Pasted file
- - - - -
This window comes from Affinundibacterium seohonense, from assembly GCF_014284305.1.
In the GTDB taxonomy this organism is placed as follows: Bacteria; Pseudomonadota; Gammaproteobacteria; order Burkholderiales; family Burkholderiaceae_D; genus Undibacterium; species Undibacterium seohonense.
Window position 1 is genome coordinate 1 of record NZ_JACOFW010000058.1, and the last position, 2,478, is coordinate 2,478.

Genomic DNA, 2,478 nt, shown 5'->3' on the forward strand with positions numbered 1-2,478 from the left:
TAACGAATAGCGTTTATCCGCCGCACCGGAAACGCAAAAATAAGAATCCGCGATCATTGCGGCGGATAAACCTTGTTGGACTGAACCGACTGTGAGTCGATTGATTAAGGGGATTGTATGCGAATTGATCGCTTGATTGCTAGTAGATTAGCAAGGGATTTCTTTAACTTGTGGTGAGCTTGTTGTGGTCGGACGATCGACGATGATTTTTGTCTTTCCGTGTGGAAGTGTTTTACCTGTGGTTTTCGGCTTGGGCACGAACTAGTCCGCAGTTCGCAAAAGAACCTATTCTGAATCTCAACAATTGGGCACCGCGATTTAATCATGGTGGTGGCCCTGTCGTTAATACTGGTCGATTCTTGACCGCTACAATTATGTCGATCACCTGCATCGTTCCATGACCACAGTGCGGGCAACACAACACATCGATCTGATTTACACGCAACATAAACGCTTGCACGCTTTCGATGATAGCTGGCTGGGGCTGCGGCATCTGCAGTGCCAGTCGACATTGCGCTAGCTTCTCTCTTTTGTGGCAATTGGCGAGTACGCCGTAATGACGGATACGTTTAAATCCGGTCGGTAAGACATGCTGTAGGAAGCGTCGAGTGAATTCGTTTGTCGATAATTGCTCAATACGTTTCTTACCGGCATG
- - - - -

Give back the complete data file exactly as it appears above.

This window comes from Affinundibacterium seohonense, from assembly GCF_014284305.1.
In the GTDB taxonomy this organism is placed as follows: Bacteria; Pseudomonadota; Gammaproteobacteria; order Burkholderiales; family Burkholderiaceae_D; genus Undibacterium; species Undibacterium seohonense.
Window position 1 is genome coordinate 1 of record NZ_JACOFW010000058.1, and the last position, 2,478, is coordinate 2,478.

Genomic DNA, 2,478 nt, shown 5'->3' on the forward strand with positions numbered 1-2,478 from the left:
TAACGAATAGCGTTTATCCGCCGCACCGGAAACGCAAAAATAAGAATCCGCGATCATTGCGGCGGATAAACCTTGTTGGACTGAACCGACTGTGAGTCGATTGATTAAGGGGATTGTATGCGAATTGATCGCTTGATTGCTAGTAGATTAGCAAGGGATTTCTTTAACTTGTGGTGAGCTTGTTGTGGTCGGACGATCGACGATGATTTTTGTCTTTCCGTGTGGAAGTGTTTTACCTGTGGTTTTCGGCTTGGGCACGAACTAGTCCGCAGTTCGCAAAAGAACCTATTCTGAATCTCAACAATTGGGCACCGCGATTTAATCATGGTGGTGGCCCTGTCGTTAATACTGGTCGATTCTTGACCGCTACAATTATGTCGATCACCTGCATCGTTCCATGACCACAGTGCGGGCAACACAACACATCGATCTGATTTACACGCAACATAAACGCTTGCACGCTTTCGATGATAGCTGGCTGGGGCTGCGGCATCTGCAGTGCCAGTCGACATTGCGCTAGCTTCTCTCTTTTGTGGCAATTGGCGAGTACGCCGTAATGACGGATACGTTTAAATCCGGTCGGTAAGACATGCTGTAGGAAGCGTCGAGTGAATTCGTTTGTCGATAATTGCTCAATACGTTTCTTACCGGCATG